Denise Yardley, MD
CDK4/6 inhibitors have recently taken the forefront of the landscape when it comes to hormone-positive breast cancer, experts say.
“The CDK4/6 inhibitors have been exciting for the last 3 years, and 2015 welcomed the PALOMA-1 data that really took the clinical science of the CDK4/6 dysregulation in cancers and [worked to inhibit] that with the CDK4/6 inhibitor,” said Denise A. Yardley, MD.
In an interview during the 2017 OncLive®
State of the Science SummitTM
on Advanced Breast Cancer, Yardley, a senior investigator of breast cancer research at Sarah Cannon Research Institute, discussed the promise of CDK4/6 inhibitors in estrogen receptor (ER)–positive breast cancer, as well as the potential with immunotherapy agents.
OncLive: Your presentation is on ER-positive breast cancer. Can you give an overview of what you talked about?
My presentation looked at some of the changes in the management of hormone receptor (HR)–positive, HER2-negative breast cancer. I really embraced all phases of treatment, such as going to early adjuvant breast cancer treatment recommendations, and some of the recommendations with regard to extended adjuvant therapy.
Then, I evolved into the changing standard now for the first-line HR-positive, HER2-negative patients with metastatic breast cancer. That really focused on the changing algorithm to incorporate CDK4/6 inhibitors in the first-line setting, and then we looked at some data of later-line therapy with some of the recent [FDA] approvals of palbociclib (Ibrance) and abemaciclib (Verzenio) in combination with fulvestrant (Faslodex). Then, from that, the next topic that was natural was looking at hormone resistance, so we really covered and focused a little bit more on different spectrums of hormone resistance.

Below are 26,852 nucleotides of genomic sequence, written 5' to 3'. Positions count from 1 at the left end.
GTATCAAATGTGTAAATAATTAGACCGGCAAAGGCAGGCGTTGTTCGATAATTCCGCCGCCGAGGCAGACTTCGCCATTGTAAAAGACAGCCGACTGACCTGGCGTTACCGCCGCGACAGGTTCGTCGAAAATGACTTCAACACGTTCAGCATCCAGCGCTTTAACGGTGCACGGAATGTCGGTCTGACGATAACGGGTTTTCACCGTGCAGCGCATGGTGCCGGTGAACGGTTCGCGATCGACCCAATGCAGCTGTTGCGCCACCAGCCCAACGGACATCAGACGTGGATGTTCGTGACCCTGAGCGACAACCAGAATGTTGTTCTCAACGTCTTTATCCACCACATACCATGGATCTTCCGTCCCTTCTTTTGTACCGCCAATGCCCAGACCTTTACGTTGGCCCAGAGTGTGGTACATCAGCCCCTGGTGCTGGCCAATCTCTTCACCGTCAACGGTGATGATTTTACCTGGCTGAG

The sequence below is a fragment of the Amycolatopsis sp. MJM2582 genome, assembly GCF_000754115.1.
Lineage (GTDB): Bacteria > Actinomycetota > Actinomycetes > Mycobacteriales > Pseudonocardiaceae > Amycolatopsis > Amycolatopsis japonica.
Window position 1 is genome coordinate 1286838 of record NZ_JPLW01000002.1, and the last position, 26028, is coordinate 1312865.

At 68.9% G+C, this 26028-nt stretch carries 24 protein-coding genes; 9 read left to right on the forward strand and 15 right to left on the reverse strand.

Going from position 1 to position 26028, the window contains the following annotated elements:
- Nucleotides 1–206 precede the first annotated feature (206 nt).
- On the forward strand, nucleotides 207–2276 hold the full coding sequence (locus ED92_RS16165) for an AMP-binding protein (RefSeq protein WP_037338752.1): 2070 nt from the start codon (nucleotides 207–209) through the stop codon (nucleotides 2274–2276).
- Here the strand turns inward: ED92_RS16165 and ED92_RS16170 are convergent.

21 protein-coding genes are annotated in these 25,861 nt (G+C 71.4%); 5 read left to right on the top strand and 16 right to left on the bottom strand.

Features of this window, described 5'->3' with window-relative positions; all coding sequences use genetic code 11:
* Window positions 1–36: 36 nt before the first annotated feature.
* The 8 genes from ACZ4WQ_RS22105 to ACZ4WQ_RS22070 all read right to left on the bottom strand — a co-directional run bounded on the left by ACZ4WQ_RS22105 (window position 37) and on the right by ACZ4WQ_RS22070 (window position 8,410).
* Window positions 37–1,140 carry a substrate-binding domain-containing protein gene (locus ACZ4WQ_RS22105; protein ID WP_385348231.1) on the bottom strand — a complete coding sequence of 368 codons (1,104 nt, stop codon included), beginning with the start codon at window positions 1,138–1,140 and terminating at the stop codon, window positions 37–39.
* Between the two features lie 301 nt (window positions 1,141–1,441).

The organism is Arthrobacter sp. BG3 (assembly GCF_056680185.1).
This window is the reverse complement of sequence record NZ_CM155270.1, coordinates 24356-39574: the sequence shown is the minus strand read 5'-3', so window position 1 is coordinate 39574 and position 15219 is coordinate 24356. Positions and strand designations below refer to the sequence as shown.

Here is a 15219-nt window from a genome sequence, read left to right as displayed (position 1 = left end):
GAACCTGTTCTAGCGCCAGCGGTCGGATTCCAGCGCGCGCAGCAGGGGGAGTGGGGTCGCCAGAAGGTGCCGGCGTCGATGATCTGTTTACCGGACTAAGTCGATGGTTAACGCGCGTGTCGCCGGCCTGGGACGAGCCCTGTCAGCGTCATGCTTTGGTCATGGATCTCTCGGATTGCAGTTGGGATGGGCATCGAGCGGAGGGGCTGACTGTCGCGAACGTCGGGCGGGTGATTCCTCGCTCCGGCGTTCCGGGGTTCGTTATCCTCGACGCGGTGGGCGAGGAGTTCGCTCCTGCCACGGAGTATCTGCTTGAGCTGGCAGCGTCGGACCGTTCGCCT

What are the current recommendations for adjuvant endocrine therapy?
The current recommendations for adjuvant endocrine therapy are still evolving. It takes a look at the premenopausal patients and the utilization of tamoxifen in that setting. If we look at the trials that are out there with axillary dissection with access minimized (ADAM) and adjuvant tamoxifen longer against shorter (ATLAS), and then looking at extending the therapy from tamoxifen from 5 to 10 years, the data are quite consistent. We have had the data there resonate very well throughout many of the trials. The problem is, is it a one-size-fits-all approach?
What we are learning is we’re still tailoring it to the patient and their risks, so we are trying to look at modifiers or even incorporate some of the genomic assays that help distinguish that. When we look at the aromatase inhibitors (AI), the story is a little more muddy than challenging. We have some trials that are positive, like the MA17R study, that looked at 10 years of letrozole after a 5-year backbone of tamoxifen. This showed that there was a disease-free survival (DFS) advantage, but, again, it encompassed that patients did well in both groups of that trial, with outcomes of 90% disease-free overall survival.
Now, the NSABP B-42 trial did not echo the same results of the MA17R, but the design and the statistics were a little different; however, even though DFS was not overall statistically significant, [it showed that] breast cancer-free interval distance recurrence was a significant finding.
In some of the other trials looking at the DATA trial and the IDEAL trial, in the subsets of the patients who had tumors that were ER-positive, those subsets who had prior chemotherapy for adjuvant therapy or had high-risk disease were groups who do seem to benefit when we look at subgroup analysis. For the AI, the challenge is to discuss that higher [-risk] patient tolerance. What is their risk of disease recurrence to tailor that and pair that with the recommendation of extended adjuvant AI therapy?
What else are we seeing with CDK4/6 inhibitors?
The initial [approval] was palbociclib; you could affect outcomes and show the doubling of the disease control rate or DFS. In February 2015, that opened the door for accelerated approval of palbociclib in that setting.
The confirmatory trial, PALOMA-2, resonated that the signal was real and reproducible; that went on to lead to an approval this year in March 2017. PALOMA-3 took on a different look—still wanting to test the role of CDK4/6 inhibitors in the patients HR-positive metastatic breast cancer but looked at patients who have been on prior endocrine therapy, failed that, and then went on to receive fulvestrant with the CDK4/6 inhibitor. It showed that, while advantage wasn’t as statistically significant as what we saw in the first-line setting, the signal was clearly there and was statistically significant at 5 months. The margin of benefit was a little bit smaller, but there was a later-line therapy group of patients.